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Jazlyn Nketia, M.S. (left), and Jasmin Brooks, M.A. (right).

The Department of Psychology and Neuroscience’s inaugural Junior BIPOC Scholar Speaker Series launched on Monday, May 2, 2022. The department hosted Jasmin Brooks, UNC-Chapel Hill alumna and PhD candidate in Clinical Psychology from University of Houston, and Jazlyn Nketia, PhD candidate in Cognitive Science from Brown University, as invited scholars. Dr. Dana Miller-Cotto, Assistant Professor at Kent State University, was also invited as a speaker but was unable to attend due to unexpected circumstances. The event was organized by the Climate and Inclusion DEI subcommittee aimed towards enhancing the diversity of speakers in our department who are early in their academic career as advanced graduate students, postdoctoral fellows, or assistant professors.

This all-day event started with presentations by the invited speakers on their innovative work in the Toy Lounge of Dey Hall. Jasmin presented her talk “Addressing Suicide and Mental health in Black Communities” focusing on her recent publication reporting racial discrimination as a painful and provocative event contributing to suicide capability for Black adults ( Jazlyn presented her talk “Towards a more inclusive and equitable developmental cognitive neuroscience” focusing on her recent publication calling on the field to collectively revise current practices in developmental science that have perpetuated narratives supporting systemic injustice ( Following their talks, trainees discussed professional development with the invited scholars during lunch. The day concluded with a panel discussion on diversity in psychology and neuroscience training at the undergraduate and graduate levels.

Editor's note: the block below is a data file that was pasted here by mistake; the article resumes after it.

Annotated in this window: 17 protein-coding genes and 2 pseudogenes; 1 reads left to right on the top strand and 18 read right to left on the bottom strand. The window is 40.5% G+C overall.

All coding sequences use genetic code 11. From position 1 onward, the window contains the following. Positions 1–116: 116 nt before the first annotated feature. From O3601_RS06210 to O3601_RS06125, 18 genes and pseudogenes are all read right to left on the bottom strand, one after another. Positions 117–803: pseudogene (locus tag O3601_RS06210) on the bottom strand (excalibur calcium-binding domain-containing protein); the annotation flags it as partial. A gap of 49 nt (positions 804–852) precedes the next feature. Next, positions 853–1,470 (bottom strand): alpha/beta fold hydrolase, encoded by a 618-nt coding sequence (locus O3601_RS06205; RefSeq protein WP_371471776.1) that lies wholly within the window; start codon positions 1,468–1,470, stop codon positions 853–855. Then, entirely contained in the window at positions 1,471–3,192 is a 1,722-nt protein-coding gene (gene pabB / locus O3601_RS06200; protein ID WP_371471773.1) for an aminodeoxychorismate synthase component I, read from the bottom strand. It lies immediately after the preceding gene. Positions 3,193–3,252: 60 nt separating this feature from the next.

The department plans to make this event an annual event elevating voices of early BIPOC scholars and provide networking opportunities for trainees in and outside the department.

Jasmin Brooks presented her talk titled “Addressing Suicide and Mental health in Black Communities”.
Jazlyn Nketia presented her talk titled “Towards a more inclusive and equitable developmental cognitive neuroscience”.
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